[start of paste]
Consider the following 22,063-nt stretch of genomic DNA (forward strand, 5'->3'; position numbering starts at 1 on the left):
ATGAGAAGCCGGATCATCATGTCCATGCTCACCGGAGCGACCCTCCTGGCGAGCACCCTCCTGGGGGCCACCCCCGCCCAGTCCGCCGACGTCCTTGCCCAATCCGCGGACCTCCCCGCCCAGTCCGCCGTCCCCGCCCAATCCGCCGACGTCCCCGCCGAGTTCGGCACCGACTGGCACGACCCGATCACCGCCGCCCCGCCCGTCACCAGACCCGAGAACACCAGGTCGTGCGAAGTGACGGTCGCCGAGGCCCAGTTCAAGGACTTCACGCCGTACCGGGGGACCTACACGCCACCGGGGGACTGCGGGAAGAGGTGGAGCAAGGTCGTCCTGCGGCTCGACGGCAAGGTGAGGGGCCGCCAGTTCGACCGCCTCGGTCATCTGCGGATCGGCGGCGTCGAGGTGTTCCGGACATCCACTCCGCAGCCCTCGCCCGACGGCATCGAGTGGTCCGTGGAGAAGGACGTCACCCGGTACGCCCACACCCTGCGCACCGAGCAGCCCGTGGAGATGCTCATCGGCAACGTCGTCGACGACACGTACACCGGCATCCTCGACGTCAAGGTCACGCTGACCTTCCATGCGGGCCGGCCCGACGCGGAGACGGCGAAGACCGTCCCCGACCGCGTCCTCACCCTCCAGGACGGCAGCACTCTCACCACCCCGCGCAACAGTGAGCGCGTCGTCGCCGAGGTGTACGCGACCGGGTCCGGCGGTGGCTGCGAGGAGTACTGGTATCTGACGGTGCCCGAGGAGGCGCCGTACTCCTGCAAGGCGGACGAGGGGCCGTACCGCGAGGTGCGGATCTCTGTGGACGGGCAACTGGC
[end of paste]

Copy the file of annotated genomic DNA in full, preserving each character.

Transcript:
Consider the following 22,063-nt stretch of genomic DNA (forward strand, 5'->3'; position numbering starts at 1 on the left):
ATGAGAAGCCGGATCATCATGTCCATGCTCACCGGAGCGACCCTCCTGGCGAGCACCCTCCTGGGGGCCACCCCCGCCCAGTCCGCCGACGTCCTTGCCCAATCCGCGGACCTCCCCGCCCAGTCCGCCGTCCCCGCCCAATCCGCCGACGTCCCCGCCGAGTTCGGCACCGACTGGCACGACCCGATCACCGCCGCCCCGCCCGTCACCAGACCCGAGAACACCAGGTCGTGCGAAGTGACGGTCGCCGAGGCCCAGTTCAAGGACTTCACGCCGTACCGGGGGACCTACACGCCACCGGGGGACTGCGGGAAGAGGTGGAGCAAGGTCGTCCTGCGGCTCGACGGCAAGGTGAGGGGCCGCCAGTTCGACCGCCTCGGTCATCTGCGGATCGGCGGCGTCGAGGTGTTCCGGACATCCACTCCGCAGCCCTCGCCCGACGGCATCGAGTGGTCCGTGGAGAAGGACGTCACCCGGTACGCCCACACCCTGCGCACCGAGCAGCCCGTGGAGATGCTCATCGGCAACGTCGTCGACGACACGTACACCGGCATCCTCGACGTCAAGGTCACGCTGACCTTCCATGCGGGCCGGCCCGACGCGGAGACGGCGAAGACCGTCCCCGACCGCGTCCTCACCCTCCAGGACGGCAGCACTCTCACCACCCCGCGCAACAGTGAGCGCGTCGTCGCCGAGGTGTACGCGACCGGGTCCGGCGGTGGCTGCGAGGAGTACTGGTATCTGACGGTGCCCGAGGAGGCGCCGTACTCCTGCAAGGCGGACGAGGGGCCGTACCGCGAGGTGCGGATCTCTGTGGACGGGCAACTGGC